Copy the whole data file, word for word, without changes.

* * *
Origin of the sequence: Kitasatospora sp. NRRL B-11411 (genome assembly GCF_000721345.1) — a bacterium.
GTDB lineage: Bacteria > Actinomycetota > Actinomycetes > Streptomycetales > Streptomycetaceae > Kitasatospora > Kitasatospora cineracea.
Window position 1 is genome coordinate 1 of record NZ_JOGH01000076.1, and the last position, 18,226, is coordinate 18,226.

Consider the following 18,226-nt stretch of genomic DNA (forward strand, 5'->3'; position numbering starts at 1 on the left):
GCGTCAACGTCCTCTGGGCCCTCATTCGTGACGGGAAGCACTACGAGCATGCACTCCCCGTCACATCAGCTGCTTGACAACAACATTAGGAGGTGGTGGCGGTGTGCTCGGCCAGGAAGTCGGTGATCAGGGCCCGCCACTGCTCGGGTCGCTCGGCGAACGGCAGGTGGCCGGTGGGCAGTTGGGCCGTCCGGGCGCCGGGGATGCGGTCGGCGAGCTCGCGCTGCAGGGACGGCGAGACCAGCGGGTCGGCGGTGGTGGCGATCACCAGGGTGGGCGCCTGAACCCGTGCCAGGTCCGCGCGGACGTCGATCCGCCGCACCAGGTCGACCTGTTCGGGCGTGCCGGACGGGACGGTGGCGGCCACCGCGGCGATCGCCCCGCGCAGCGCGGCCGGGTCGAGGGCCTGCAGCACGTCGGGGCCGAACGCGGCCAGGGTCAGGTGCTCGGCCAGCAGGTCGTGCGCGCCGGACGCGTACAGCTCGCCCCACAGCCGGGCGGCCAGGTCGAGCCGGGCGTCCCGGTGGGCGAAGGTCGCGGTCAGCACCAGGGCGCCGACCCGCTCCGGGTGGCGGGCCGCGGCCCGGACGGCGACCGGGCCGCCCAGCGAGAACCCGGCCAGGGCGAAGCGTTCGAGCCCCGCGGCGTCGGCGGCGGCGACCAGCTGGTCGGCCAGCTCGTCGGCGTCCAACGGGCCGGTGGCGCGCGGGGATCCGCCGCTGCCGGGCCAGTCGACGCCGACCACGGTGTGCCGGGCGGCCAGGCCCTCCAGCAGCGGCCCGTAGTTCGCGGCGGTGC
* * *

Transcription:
Origin of the sequence: Kitasatospora sp. NRRL B-11411 (genome assembly GCF_000721345.1) — a bacterium.
GTDB lineage: Bacteria > Actinomycetota > Actinomycetes > Streptomycetales > Streptomycetaceae > Kitasatospora > Kitasatospora cineracea.
Window position 1 is genome coordinate 1 of record NZ_JOGH01000076.1, and the last position, 18,226, is coordinate 18,226.

Consider the following 18,226-nt stretch of genomic DNA (forward strand, 5'->3'; position numbering starts at 1 on the left):
GCGTCAACGTCCTCTGGGCCCTCATTCGTGACGGGAAGCACTACGAGCATGCACTCCCCGTCACATCAGCTGCTTGACAACAACATTAGGAGGTGGTGGCGGTGTGCTCGGCCAGGAAGTCGGTGATCAGGGCCCGCCACTGCTCGGGTCGCTCGGCGAACGGCAGGTGGCCGGTGGGCAGTTGGGCCGTCCGGGCGCCGGGGATGCGGTCGGCGAGCTCGCGCTGCAGGGACGGCGAGACCAGCGGGTCGGCGGTGGTGGCGATCACCAGGGTGGGCGCCTGAACCCGTGCCAGGTCCGCGCGGACGTCGATCCGCCGCACCAGGTCGACCTGTTCGGGCGTGCCGGACGGGACGGTGGCGGCCACCGCGGCGATCGCCCCGCGCAGCGCGGCCGGGTCGAGGGCCTGCAGCACGTCGGGGCCGAACGCGGCCAGGGTCAGGTGCTCGGCCAGCAGGTCGTGCGCGCCGGACGCGTACAGCTCGCCCCACAGCCGGGCGGCCAGGTCGAGCCGGGCGTCCCGGTGGGCGAAGGTCGCGGTCAGCACCAGGGCGCCGACCCGCTCCGGGTGGCGGGCCGCGGCCCGGACGGCGACCGGGCCGCCCAGCGAGAACCCGGCCAGGGCGAAGCGTTCGAGCCCCGCGGCGTCGGCGGCGGCGACCAGCTGGTCGGCCAGCTCGTCGGCGTCCAACGGGCCGGTGGCGCGCGGGGATCCGCCGCTGCCGGGCCAGTCGACGCCGACCACGGTGTGCCGGGCGGCCAGGCCCTCCAGCAGCGGCCCGTAGTTCGCGGCGGTGC